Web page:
Children's Non-Fiction vs. Fiction based on a true story

Discuss the September 2016 Book of the Month, A Spiritual Dog: Bear by J. Wesley Porter.
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Megwe85
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Re: Children's Non-Fiction vs. Fiction based on a true story

Post by Megwe85 » 18 Sep 2016, 21:43

My son is 3 1/2 and he likes both. He enjoyed a book called Little Pink Pup, which was written in a similar true-story/scrapbook-style. It used photographs instead of illustrations. We read that one for months!
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Post by anneloretrujillo » 21 Sep 2016, 15:36

Eatsleaves wrote:It would depend on the non-fiction you are talking about. This tale about Bear may be considered darker than books about Clifford, Lassie or Benji (although I wouldn't use the word "dark" to describe this book).

But there are other examples where fiction is far darker. Nat Geo books for kids are non-fiction, biographies of famous people written for children are non-fiction, how-to books on arts and crafts (or doing cool tricks), etc. Meanwhile, fiction from Edgar Allen Poe and dystopian fiction are surely darker than any of those non-fiction examples. The non-fiction topic would determine if it is darker than any given fictitious work. Both umbrella genres are so huge it would be hard to make a general statement that one is darker than the other. You know what I mean?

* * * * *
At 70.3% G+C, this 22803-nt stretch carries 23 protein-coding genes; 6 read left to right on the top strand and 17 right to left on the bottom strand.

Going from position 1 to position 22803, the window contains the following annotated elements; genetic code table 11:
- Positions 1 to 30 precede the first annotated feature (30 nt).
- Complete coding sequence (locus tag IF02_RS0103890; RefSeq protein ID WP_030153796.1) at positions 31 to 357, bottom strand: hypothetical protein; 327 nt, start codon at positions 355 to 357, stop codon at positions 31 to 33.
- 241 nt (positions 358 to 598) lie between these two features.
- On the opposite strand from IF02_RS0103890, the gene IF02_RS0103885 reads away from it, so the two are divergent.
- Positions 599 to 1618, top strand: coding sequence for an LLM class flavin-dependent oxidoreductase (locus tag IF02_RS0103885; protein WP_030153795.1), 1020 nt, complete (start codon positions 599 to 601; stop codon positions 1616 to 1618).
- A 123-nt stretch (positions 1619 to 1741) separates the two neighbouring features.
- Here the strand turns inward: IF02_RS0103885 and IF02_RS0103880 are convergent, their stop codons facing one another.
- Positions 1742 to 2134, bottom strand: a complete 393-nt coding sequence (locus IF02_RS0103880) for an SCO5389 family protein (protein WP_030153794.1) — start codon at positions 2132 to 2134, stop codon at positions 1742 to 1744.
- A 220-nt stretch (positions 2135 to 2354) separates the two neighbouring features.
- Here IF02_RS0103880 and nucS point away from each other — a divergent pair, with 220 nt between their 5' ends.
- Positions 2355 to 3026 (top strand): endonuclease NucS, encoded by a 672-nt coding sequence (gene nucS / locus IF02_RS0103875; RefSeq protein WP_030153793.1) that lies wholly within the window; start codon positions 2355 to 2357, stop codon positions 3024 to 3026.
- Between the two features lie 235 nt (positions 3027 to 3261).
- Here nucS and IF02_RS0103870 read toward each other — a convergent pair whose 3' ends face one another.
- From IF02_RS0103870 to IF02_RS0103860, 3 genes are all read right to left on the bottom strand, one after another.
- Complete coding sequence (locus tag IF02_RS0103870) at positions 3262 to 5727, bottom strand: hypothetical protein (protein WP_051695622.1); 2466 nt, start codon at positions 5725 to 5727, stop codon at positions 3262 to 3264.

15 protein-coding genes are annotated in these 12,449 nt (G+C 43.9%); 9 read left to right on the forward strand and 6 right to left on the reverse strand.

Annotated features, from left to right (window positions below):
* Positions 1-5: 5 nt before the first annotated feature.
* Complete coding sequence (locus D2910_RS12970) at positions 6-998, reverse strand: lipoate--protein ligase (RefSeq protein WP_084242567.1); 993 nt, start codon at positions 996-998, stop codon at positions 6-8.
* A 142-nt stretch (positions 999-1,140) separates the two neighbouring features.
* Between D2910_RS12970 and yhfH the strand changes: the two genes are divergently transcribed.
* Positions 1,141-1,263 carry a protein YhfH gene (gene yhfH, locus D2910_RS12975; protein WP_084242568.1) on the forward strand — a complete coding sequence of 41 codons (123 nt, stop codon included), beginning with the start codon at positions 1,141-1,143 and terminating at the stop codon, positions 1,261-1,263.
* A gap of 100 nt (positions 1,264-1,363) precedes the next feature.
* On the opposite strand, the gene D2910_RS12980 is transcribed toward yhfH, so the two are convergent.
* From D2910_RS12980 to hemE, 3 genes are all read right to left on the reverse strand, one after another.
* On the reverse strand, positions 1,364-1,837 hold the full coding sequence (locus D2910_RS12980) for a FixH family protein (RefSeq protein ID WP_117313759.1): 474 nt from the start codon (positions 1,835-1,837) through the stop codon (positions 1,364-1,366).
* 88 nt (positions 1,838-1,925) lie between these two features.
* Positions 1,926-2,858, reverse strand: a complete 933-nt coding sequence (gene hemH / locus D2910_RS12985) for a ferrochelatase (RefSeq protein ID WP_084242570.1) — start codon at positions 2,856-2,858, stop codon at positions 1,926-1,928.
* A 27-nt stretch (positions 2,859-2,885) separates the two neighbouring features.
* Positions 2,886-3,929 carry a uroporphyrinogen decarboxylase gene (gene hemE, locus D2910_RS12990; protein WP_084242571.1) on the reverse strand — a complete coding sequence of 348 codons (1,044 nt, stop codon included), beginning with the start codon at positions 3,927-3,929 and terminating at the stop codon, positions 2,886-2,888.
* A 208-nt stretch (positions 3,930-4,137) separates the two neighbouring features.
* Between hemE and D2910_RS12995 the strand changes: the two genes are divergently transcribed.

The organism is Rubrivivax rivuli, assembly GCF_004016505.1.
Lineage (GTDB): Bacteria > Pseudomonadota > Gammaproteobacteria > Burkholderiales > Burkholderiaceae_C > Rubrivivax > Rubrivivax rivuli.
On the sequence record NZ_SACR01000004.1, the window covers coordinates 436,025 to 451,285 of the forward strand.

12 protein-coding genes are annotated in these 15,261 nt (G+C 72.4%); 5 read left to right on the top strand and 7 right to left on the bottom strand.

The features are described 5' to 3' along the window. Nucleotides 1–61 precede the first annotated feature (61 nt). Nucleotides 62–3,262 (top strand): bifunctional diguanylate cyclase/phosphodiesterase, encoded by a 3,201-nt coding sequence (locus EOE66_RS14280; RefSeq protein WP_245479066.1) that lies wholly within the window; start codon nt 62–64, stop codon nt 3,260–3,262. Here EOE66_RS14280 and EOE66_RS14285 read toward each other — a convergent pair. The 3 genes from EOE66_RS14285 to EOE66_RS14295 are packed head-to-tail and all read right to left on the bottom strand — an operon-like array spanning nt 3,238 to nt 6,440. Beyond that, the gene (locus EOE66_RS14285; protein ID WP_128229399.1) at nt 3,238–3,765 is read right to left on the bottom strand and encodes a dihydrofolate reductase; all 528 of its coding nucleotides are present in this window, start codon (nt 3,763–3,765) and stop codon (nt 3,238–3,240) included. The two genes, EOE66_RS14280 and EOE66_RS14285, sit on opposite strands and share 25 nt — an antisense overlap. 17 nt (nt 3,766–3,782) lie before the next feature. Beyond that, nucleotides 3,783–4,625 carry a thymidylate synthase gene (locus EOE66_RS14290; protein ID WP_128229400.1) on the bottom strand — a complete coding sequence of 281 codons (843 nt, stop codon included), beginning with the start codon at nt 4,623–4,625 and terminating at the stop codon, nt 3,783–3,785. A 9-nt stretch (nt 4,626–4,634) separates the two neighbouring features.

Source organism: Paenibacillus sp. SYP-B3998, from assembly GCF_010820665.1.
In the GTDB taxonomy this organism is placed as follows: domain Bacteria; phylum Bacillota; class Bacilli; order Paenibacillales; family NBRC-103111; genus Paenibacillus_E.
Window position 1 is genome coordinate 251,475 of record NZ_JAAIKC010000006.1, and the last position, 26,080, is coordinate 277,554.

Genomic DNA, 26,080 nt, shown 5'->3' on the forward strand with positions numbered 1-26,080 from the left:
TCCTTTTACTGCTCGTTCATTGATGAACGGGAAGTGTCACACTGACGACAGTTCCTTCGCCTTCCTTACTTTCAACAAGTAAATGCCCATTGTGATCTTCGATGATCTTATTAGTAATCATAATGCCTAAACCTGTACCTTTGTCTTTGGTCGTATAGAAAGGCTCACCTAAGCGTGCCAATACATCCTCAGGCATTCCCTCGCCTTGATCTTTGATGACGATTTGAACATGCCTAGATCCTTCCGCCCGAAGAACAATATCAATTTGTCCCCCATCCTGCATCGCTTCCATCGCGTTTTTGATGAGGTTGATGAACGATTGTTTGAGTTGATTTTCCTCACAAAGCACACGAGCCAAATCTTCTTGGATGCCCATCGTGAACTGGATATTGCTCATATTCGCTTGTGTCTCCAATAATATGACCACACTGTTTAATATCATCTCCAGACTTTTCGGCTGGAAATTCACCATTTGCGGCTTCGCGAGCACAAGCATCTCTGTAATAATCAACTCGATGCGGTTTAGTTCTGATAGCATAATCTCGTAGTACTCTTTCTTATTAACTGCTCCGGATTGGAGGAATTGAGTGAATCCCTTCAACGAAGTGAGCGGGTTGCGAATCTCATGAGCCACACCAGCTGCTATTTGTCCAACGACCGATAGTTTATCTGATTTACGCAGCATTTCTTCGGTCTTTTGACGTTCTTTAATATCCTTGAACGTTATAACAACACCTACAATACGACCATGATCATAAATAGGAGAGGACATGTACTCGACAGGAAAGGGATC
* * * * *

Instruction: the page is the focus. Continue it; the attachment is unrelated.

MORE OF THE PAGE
I didn't really think about it this way, but I know exactly what you mean. Thinking back to when I was a kid, I had these little science books that I thought were the best thing ever. They were non-fiction, but had an awesome presentation. There were fictions books that were the same way. It really is a case-by-case thing.

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Post by Kia » 22 Sep 2016, 17:11

I don't have any children, but I feel like having pictures will help to capture a child's attention regardless of if they are real or illustrated. With a story like this one I can't help but feel like it doesn't really matter is the story is true or made up because a young child might not actually be able to tell the difference.
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Post by MarisaRose » 23 Sep 2016, 21:17